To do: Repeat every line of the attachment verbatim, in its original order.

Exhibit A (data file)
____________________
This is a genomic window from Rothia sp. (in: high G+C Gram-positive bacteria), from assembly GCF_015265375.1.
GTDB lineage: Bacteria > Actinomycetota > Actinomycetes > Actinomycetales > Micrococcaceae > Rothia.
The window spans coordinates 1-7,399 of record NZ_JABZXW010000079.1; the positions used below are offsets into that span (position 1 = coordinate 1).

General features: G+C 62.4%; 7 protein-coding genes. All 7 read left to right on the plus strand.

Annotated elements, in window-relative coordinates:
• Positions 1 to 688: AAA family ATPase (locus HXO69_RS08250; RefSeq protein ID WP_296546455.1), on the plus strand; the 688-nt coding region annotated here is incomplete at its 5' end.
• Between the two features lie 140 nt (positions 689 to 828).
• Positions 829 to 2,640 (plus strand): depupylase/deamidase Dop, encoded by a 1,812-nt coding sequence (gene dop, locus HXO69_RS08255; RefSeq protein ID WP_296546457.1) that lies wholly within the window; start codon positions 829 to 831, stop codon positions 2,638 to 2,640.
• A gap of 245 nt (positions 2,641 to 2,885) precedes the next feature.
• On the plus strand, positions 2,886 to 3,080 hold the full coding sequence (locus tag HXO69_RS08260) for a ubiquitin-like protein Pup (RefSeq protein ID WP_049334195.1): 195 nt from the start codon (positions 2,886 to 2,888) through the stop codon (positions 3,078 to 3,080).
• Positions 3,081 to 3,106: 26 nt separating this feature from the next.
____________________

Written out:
This is a genomic window from Rothia sp. (in: high G+C Gram-positive bacteria), from assembly GCF_015265375.1.
GTDB lineage: Bacteria > Actinomycetota > Actinomycetes > Actinomycetales > Micrococcaceae > Rothia.
The window spans coordinates 1-7,399 of record NZ_JABZXW010000079.1; the positions used below are offsets into that span (position 1 = coordinate 1).

General features: G+C 62.4%; 7 protein-coding genes. All 7 read left to right on the plus strand.

Annotated elements, in window-relative coordinates:
• Positions 1 to 688: AAA family ATPase (locus HXO69_RS08250; RefSeq protein ID WP_296546455.1), on the plus strand; the 688-nt coding region annotated here is incomplete at its 5' end.
• Between the two features lie 140 nt (positions 689 to 828).
• Positions 829 to 2,640 (plus strand): depupylase/deamidase Dop, encoded by a 1,812-nt coding sequence (gene dop, locus HXO69_RS08255; RefSeq protein ID WP_296546457.1) that lies wholly within the window; start codon positions 829 to 831, stop codon positions 2,638 to 2,640.
• A gap of 245 nt (positions 2,641 to 2,885) precedes the next feature.
• On the plus strand, positions 2,886 to 3,080 hold the full coding sequence (locus tag HXO69_RS08260) for a ubiquitin-like protein Pup (RefSeq protein ID WP_049334195.1): 195 nt from the start codon (positions 2,886 to 2,888) through the stop codon (positions 3,078 to 3,080).
• Positions 3,081 to 3,106: 26 nt separating this feature from the next.